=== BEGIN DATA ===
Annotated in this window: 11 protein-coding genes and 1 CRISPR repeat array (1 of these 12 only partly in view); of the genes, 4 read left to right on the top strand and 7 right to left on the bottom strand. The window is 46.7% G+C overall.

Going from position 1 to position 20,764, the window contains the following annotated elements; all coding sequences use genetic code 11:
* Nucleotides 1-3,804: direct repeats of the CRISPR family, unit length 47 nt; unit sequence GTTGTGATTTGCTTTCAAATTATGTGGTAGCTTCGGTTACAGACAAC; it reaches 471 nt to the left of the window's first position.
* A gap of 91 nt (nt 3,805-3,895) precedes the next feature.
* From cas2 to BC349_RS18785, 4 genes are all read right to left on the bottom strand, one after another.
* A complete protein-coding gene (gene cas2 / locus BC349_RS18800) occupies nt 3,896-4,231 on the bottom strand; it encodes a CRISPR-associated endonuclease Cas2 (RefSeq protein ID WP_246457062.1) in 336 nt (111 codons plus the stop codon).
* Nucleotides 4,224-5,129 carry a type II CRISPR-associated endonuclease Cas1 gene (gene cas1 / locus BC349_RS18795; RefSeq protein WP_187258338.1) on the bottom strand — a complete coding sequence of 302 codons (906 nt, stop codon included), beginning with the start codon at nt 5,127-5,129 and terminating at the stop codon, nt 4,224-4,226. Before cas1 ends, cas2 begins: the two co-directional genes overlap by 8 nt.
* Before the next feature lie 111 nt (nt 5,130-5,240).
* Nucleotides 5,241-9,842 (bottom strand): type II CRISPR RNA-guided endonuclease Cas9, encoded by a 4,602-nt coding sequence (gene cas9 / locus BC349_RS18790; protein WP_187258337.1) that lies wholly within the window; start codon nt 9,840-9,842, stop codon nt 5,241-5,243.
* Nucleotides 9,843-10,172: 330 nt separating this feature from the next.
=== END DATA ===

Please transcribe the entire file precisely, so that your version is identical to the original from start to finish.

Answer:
Annotated in this window: 11 protein-coding genes and 1 CRISPR repeat array (1 of these 12 only partly in view); of the genes, 4 read left to right on the top strand and 7 right to left on the bottom strand. The window is 46.7% G+C overall.

Going from position 1 to position 20,764, the window contains the following annotated elements; all coding sequences use genetic code 11:
* Nucleotides 1-3,804: direct repeats of the CRISPR family, unit length 47 nt; unit sequence GTTGTGATTTGCTTTCAAATTATGTGGTAGCTTCGGTTACAGACAAC; it reaches 471 nt to the left of the window's first position.
* A gap of 91 nt (nt 3,805-3,895) precedes the next feature.
* From cas2 to BC349_RS18785, 4 genes are all read right to left on the bottom strand, one after another.
* A complete protein-coding gene (gene cas2 / locus BC349_RS18800) occupies nt 3,896-4,231 on the bottom strand; it encodes a CRISPR-associated endonuclease Cas2 (RefSeq protein ID WP_246457062.1) in 336 nt (111 codons plus the stop codon).
* Nucleotides 4,224-5,129 carry a type II CRISPR-associated endonuclease Cas1 gene (gene cas1 / locus BC349_RS18795; RefSeq protein WP_187258338.1) on the bottom strand — a complete coding sequence of 302 codons (906 nt, stop codon included), beginning with the start codon at nt 5,127-5,129 and terminating at the stop codon, nt 4,224-4,226. Before cas1 ends, cas2 begins: the two co-directional genes overlap by 8 nt.
* Before the next feature lie 111 nt (nt 5,130-5,240).
* Nucleotides 5,241-9,842 (bottom strand): type II CRISPR RNA-guided endonuclease Cas9, encoded by a 4,602-nt coding sequence (gene cas9 / locus BC349_RS18790; protein WP_187258337.1) that lies wholly within the window; start codon nt 9,840-9,842, stop codon nt 5,241-5,243.
* Nucleotides 9,843-10,172: 330 nt separating this feature from the next.